Fast forward to 2015: the fashion industry is finally learning, acknowledging that women above a size 4 and below 5’9″ exist, and we want to buy clothes, too. There are size 22 models and size 10 models and bikinis that come in sizes 12 – 24. And now, one of the biggest online retailers in America has been running a campaign to improve honesty and diversity in advertising.
Introducing #FashionTruth by ModCloth, the revolution that is actually making a difference in how women shop. The e-retailer of all things adorable released a report called “Truth In Fashion” that revealed (and confirmed) stats about advertising and how women respond to it. Some important highlights:
- 68% of women are more likely to buy from a company that uses models of varying sizes.
- 47% of all women feel excluded from the fashion industry; that number rises to 65% when looking at exclusively plus size women.
- 58% are more likely to purchase from a brand that uses models of varying ethnicities.
- 71% of women feel there should be more diversity among models in fashion.
- Two-thirds say they would be more likely to buy from a brand that uses limited Photoshop and retouching.
Basically, it’s in companies’ best interests to utilize women besides the majority of models, who are most often tall, size 0 -2, white, and have narrow hips and busts. These brands will literally make more money by diverging from the pack, which is what I think is the point of having a company–making more money and getting as many customers as possible. Considering so many have been failing lately, one would hope that others might take notice and attempt to modernize themselves.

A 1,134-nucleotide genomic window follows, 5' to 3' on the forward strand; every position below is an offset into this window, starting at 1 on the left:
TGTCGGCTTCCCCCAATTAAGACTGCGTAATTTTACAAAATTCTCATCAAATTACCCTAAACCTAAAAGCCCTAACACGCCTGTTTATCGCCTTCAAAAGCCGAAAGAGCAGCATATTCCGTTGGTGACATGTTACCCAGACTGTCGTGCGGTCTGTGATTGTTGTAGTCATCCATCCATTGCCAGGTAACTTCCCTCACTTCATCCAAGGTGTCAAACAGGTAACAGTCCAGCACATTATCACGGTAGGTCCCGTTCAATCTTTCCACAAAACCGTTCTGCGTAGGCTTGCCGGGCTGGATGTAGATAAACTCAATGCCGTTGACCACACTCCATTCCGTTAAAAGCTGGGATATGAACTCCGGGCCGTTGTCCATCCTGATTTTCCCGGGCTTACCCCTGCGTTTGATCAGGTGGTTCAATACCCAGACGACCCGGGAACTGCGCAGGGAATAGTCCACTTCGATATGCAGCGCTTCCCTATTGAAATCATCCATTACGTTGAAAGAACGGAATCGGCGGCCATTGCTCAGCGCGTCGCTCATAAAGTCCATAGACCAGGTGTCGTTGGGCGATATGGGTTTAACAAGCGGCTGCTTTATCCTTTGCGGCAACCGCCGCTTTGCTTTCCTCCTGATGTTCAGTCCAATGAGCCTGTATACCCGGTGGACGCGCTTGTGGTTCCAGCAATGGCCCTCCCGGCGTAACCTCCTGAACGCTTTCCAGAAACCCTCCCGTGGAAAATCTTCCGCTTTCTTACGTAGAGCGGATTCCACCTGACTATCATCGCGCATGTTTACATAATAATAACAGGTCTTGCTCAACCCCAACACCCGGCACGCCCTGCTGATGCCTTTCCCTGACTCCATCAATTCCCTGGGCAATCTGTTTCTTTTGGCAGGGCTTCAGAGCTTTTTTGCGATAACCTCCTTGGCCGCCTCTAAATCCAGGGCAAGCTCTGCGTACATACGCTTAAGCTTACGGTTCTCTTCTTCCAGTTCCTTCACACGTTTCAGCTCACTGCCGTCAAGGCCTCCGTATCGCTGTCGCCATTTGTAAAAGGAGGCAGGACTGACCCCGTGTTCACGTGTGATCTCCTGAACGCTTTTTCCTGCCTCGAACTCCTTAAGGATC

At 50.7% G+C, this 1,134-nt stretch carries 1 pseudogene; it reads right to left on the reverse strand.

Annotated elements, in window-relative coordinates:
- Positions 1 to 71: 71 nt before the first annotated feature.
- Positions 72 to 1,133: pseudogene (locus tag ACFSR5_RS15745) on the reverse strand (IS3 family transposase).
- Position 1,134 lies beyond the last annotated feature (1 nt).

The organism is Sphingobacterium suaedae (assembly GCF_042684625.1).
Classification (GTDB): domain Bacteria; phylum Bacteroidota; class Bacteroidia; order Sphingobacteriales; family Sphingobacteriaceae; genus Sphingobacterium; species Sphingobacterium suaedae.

As a result, I decided to model some clothes for ModCloth that I never would have worn back when I felt too insecure about my size and shape to put on anything I didn’t feel made me look slimmer and taller.
First off, here’s my new favorite dress:
Remember this one? I put it in my post about the burlesque poetry show I did last month. When I was younger and more stressed about how other people saw my body, I would never wear dresses like this because I’d be scared of how my arms looked, how tight it is on the stomach, how turquoise isn’t necessarily a “slimming” color–the list goes on and on.
Nowadays, I absolutely love this type of dress. It makes me feel like Betty at Mad Men attending a tea party.
I also used to believe that I couldn’t “pull off” short and tight clothes because of my wide hips, but oh hey, meet the romper I’ve been basically wearing nonstop.
The odd thing about having large breasts is that society simultaneously values and condemns them. It says, hey if you’re Kate Upton, feel free to bare ’em for our amusement and gaze–oh, but if you’re not Kate Upton, please cover those up, you dirty, dirty slutmuffin. And statistically speaking, there’s only a 1 in 7 billion chance that you are Kate Upton, so this just seems silly.